Rolfing: Which body are we working on?

I knew I was in in trouble when Russ said, “That’s some deep work we’re doing.”

The fourth of 10 Rolfing sessions came and went, I wish I could say in the blink of an eye. But there was plenty more sensation as the focus turned toward my core — from my knees to my pelvic floor.

If you’ve heard that Rolfing is excruciating, as I had, I’m here to tell you that it isn’t. But it is intense, and I could see where, with the wrong attitude, you might just pack things in. It is unlike anything else I’ve ever experienced, even very strong massage. (It also seems as though Rolfing has been refined since the earlier days, which has reduced the pain levels.)

Sacred fire? More or less.

At the same time it is intense, though, Rolfing strikes me as very subtle. And my guess — about half way through the process — is that this subtly is what keeps Rolfing out of the mainstream and as an “alternative” health practice.

Throughout our work together, Russ has said that my yoga practice “has you prepared for” what we’re doing. During Thursday night’s session, as the focus turned toward the bandhas, I could see how this is the case. Russ didn’t have to explain which muscles he wanted me to activate. “The bandhas” was all the explaining needed.

But today — as I’m again dealing with the toxins let loose by the word and am sore in places you just don’t ever think will hurt — I’m realizing that the preparation is maybe something more.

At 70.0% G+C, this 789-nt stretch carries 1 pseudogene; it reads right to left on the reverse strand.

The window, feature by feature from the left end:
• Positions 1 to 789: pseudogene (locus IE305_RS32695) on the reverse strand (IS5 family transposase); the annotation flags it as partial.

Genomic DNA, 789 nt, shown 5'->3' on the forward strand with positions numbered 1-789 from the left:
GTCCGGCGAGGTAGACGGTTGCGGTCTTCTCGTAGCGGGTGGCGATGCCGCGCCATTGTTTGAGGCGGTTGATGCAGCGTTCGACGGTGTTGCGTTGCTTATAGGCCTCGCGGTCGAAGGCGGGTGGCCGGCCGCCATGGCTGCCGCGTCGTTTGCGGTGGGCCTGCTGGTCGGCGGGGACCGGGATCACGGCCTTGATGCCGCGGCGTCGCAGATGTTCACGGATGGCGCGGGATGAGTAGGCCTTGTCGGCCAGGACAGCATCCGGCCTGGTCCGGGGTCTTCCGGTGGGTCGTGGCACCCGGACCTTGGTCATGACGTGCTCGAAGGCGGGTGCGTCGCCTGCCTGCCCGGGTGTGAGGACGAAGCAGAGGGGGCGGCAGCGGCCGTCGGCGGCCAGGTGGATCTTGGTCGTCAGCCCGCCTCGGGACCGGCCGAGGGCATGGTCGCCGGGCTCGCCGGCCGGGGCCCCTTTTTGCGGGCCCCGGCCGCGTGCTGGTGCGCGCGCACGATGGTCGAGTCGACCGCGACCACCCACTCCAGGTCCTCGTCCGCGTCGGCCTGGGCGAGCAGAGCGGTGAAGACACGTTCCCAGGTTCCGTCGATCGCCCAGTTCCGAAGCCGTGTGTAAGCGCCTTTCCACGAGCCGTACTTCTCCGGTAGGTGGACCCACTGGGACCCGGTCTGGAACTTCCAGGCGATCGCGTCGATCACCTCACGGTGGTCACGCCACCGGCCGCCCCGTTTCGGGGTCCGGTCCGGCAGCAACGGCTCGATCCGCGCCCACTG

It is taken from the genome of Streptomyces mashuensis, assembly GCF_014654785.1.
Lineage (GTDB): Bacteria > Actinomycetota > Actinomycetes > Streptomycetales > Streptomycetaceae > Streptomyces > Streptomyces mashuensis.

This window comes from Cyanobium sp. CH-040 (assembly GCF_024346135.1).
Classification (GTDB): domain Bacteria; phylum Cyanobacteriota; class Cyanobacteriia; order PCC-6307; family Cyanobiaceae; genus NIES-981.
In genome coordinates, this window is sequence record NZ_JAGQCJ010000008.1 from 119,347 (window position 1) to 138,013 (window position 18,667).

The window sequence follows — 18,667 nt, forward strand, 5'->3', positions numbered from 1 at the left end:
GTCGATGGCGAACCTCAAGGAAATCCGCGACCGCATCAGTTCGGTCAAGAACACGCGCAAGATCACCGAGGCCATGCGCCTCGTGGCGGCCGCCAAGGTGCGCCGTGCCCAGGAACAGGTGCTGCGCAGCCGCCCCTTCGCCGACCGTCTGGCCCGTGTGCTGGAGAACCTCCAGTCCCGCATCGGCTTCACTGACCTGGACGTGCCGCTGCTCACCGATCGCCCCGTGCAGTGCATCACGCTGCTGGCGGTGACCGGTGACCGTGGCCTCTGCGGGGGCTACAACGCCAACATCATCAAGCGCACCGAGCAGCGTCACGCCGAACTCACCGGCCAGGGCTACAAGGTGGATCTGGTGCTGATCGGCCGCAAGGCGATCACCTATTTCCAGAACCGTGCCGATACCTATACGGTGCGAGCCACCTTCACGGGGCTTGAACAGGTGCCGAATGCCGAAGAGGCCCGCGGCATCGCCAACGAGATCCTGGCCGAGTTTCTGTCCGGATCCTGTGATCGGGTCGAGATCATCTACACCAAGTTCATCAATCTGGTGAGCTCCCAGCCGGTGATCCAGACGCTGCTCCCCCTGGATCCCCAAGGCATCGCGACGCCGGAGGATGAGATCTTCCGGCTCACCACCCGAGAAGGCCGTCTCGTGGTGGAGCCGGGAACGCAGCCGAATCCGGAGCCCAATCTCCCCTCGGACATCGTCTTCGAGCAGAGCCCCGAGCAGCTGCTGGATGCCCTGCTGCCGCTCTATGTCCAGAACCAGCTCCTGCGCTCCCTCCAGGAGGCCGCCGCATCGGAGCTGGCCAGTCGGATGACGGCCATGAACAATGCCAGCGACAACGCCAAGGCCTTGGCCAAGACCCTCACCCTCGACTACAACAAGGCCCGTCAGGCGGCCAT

I doubt that four, three, maybe even two years ago, that I would have been able to process much of anything that Russ is doing or telling me. On one level, this is for very physical reasons: the bandhas, as I said, as well as the overall awareness and engagement with the body that Ashtanga fosters. I’m able to respond to the intensity of the Rolfing.

That will play a big role in its eventual “success,” I’m sure. But it may just be a small piece to the whole puzzle.

Because there’s the subtly, the slight adjustments and refinements that are the result of the intense work on the connective tissue. My feeling lousy last Friday (and a bit again today, but not as bad) is surely one example. But there are others: a comfortable, more confident feeling to the body; an expansion, perhaps, of the senses as the body works more in tune with itself.

And right there, I know, I’ve fallen off the mainstream cliff. “An expansion … of the senses”? Did I just write that?

Yes. And it may not be exactly what I mean, but it seems to be the closest I can get to describing it. (If you want it described better, click here. A little taste: “How do you know but ev’ry Bird that cuts the airy way, / Is an immense world of delight, clos’d by your senses five?”)

Why the trouble describing this? Because, I’m coming to understand, we’re working past the physical body, the Annamaya. Maybe we’re only getting to the Pranamaya kosha or the Manomaya kosha, but the work is happening somewhere …

Somewhere I wouldn’t have had any access to or even conception of before getting taken through the sacred fire of Ashtanga.

Oh, but enough of that, right? You want some of the straight-forward physicality of the Rolfing? OK:

  • There are two “arches” that you can use to support yourself. One is the outside of your legs and up around the “top” of your pelvis. (Think about a skelton.) The other is the inner legs and the “bottom” of your pelvis. I’m supposed to be trying to access the latter; it’s a lot more stable, heavy, secure.
  • Probably my big breakthrough during the past week: pushing off as I walk instead of reaching forward with my feet. Combined with bullet point No. 1 and that’s a major change in attitude.
  • Next week, I’m supposed to come with an empty stomach; that’s where we’ll be working. I am, yes, anxious.

Posted by Steve

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theconfluencecountdown

Two Ashtangis write about their practice and their teachers.

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